QSFer Michele Notaro has a new queer sci fi book out:
If you’re reading this, I hope that means that we’ve survived, but after everything I’ve seen, I’m sure that’s only wishful thinking…
This is my story… a story of what happens when you trust an alien race. A race that lived peacefully with humans for over two years, but something suddenly changed. When all hell breaks loose, can we count on the Taoree to step up and help or could they be the real cause of all the terror?
Three of my friends and I try to make our way back home to our families, but there’s chaos at every turn. We can trust no one; we only rely on each other. And even though we work together, nothing can stop the heartbreak and terror that surrounds us.
Before you judge me, ask yourself this: When there’s danger at every turn and nowhere safe to hide, what would you do to keep you and yours alive? Some of us won’t survive… What will happen to those of us that are left behind?
Taoree is Book One in the Taoree Trilogy and is meant to be read as part of a series. This book ends on a cliffhanger, but there is a promise of a happy ending at the end of the trilogy.
***WARNING: This book is recommended for ADULTS ONLY. It is rather gruesome, so if you don’t like violence, death, blood, and the like, don’t read it. There’s also explicit language, as well as romance and graphic sexual content between two male characters.***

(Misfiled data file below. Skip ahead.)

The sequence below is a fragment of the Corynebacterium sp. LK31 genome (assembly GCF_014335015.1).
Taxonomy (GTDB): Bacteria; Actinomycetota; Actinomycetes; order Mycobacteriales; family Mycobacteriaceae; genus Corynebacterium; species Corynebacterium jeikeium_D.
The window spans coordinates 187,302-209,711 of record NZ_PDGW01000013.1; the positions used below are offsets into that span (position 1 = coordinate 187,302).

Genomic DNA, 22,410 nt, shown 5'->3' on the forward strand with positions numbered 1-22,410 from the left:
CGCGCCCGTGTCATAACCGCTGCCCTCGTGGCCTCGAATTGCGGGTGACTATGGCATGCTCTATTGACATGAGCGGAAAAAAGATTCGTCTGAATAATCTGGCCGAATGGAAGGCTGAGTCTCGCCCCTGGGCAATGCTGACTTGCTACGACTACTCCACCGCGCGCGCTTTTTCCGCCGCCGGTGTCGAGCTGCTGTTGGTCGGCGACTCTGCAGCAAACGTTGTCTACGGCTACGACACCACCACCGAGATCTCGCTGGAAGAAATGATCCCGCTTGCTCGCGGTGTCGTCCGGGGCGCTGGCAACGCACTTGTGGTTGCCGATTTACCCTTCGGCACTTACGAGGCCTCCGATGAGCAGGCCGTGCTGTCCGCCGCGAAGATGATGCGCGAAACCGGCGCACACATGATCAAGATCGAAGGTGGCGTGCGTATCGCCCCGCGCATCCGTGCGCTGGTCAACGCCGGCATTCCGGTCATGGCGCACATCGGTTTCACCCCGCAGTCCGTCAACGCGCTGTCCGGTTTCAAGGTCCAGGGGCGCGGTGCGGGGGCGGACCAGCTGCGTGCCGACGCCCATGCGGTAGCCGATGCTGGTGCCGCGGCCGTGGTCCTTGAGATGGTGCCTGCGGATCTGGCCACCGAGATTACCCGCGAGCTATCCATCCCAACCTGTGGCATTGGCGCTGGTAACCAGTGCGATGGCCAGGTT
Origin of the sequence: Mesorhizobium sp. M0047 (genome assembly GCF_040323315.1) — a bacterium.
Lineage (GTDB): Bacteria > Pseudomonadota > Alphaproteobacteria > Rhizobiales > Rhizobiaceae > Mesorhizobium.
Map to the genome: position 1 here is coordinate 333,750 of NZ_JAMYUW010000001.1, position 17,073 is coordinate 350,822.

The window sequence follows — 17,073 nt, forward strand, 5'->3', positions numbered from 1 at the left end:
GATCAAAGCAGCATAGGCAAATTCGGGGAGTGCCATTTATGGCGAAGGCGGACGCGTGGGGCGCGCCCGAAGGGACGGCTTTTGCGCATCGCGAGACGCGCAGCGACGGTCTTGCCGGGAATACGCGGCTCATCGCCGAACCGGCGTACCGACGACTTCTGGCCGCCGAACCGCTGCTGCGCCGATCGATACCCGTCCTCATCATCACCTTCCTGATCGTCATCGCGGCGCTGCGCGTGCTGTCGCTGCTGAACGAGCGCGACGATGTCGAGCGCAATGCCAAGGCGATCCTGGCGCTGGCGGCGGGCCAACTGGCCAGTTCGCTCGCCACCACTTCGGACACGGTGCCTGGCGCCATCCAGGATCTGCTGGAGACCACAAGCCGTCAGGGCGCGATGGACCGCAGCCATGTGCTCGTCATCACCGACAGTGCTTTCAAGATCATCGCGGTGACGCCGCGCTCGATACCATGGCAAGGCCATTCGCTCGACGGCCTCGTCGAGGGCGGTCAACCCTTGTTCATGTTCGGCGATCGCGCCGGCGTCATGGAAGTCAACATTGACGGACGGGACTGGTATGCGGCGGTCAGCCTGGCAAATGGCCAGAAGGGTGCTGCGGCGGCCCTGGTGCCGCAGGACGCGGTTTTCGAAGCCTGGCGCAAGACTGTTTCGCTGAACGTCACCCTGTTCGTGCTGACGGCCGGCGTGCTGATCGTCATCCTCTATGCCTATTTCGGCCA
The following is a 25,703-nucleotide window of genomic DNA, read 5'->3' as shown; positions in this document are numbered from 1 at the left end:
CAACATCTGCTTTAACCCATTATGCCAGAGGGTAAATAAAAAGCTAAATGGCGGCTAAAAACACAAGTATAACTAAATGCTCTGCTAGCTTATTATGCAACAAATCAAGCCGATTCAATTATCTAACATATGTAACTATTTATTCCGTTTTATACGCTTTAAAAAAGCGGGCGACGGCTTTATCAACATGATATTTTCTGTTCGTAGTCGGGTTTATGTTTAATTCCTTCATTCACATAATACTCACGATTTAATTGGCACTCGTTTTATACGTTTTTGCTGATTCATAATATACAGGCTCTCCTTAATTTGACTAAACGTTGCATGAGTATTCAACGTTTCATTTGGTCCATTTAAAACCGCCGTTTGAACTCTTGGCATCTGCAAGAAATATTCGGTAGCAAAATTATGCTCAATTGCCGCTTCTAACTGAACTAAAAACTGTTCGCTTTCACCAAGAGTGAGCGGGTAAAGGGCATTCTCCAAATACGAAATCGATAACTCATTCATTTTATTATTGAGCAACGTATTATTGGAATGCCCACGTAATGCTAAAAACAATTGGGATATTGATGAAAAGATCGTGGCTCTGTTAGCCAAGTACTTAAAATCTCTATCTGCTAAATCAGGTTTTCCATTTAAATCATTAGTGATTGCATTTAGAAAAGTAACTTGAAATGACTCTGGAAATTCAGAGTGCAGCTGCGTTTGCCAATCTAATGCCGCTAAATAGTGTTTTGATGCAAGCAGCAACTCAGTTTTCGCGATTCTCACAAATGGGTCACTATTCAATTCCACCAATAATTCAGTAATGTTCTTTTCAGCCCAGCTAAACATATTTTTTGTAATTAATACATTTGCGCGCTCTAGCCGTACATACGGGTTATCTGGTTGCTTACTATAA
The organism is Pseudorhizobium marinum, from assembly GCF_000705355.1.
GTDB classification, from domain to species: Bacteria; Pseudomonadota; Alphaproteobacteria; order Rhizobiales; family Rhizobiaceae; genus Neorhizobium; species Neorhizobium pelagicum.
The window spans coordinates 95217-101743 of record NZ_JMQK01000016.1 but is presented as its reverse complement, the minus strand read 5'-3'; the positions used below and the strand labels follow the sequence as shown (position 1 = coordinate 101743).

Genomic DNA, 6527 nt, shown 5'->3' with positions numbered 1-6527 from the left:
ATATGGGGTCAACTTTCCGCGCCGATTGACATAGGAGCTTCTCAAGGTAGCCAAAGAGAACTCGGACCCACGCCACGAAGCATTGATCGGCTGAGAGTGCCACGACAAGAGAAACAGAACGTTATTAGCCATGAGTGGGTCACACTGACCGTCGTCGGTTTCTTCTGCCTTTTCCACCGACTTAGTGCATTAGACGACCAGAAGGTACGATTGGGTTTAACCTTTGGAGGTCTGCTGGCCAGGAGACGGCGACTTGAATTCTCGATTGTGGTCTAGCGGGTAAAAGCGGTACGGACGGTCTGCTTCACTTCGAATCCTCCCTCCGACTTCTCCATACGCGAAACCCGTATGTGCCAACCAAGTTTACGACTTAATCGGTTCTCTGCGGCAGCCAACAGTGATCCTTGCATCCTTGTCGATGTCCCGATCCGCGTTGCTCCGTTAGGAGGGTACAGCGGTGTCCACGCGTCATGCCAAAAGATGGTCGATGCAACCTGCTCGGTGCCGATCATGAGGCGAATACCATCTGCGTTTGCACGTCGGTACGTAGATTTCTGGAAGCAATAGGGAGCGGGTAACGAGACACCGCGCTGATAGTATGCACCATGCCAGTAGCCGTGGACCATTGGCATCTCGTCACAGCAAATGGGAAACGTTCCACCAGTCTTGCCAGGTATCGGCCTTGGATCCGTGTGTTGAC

Taoree Trilogy Book One
We walked for half the day without running into anyone. Well, there were plenty of dead bodies strewn throughout yards, hanging out of cars, and just about every other place you could think of. My tolerance of the dead had grown quite exponentially since the finger incident that morning.
Around midday, I stopped walking when I saw a little movement across the street in a large field up ahead. When I pointed it out, the guys and I walked cautiously closer. If it was someone that needed our help, we couldn’t simply walk away.
I stopped short when I figured out what I was seeing.
“Is she eating him?” Nolan whispered from somewhere close by.
“It… it looks like it,” Cal mumbled. There was a woman crouched down on top of a dead man and she was, well, she was eating his guts.
“Oh god. I’m gonna be sick… again,” Nolan said.
The Feral snapped her head up in our direction and suddenly sprinted toward us with blood dripping out of her mouth. She started getting faster, running at full speed, so I took the gun out of my waistband and held it out.
“Stop or I’ll shoot,” I called to her. Even though I knew it wouldn’t make a difference, I had to at least try. She was still—sort of—a human being.
She kept running, so I aimed for her chest and pulled the trigger. I missed the first shot—it had been a while since our dads had taken us shooting—but I re-aimed and took the shot, this time hitting her in the chest. But she didn’t stop, she just stumbled back from the force, then took off running again.
I shot her in the chest three more times, but nothing was bringing her down. When she was less than ten feet away I yelled, “We might wanna run now.”
I took a step back, but Cal came out of nowhere, stepping in front of me and swinging the metal bat with two hands at the Feral’s head. He knocked her down, but she was still twitching, so he swung the bat again, crushing her skull into the ground with a sickening thunk. He hit her head twice more, making that same thunk sound each time.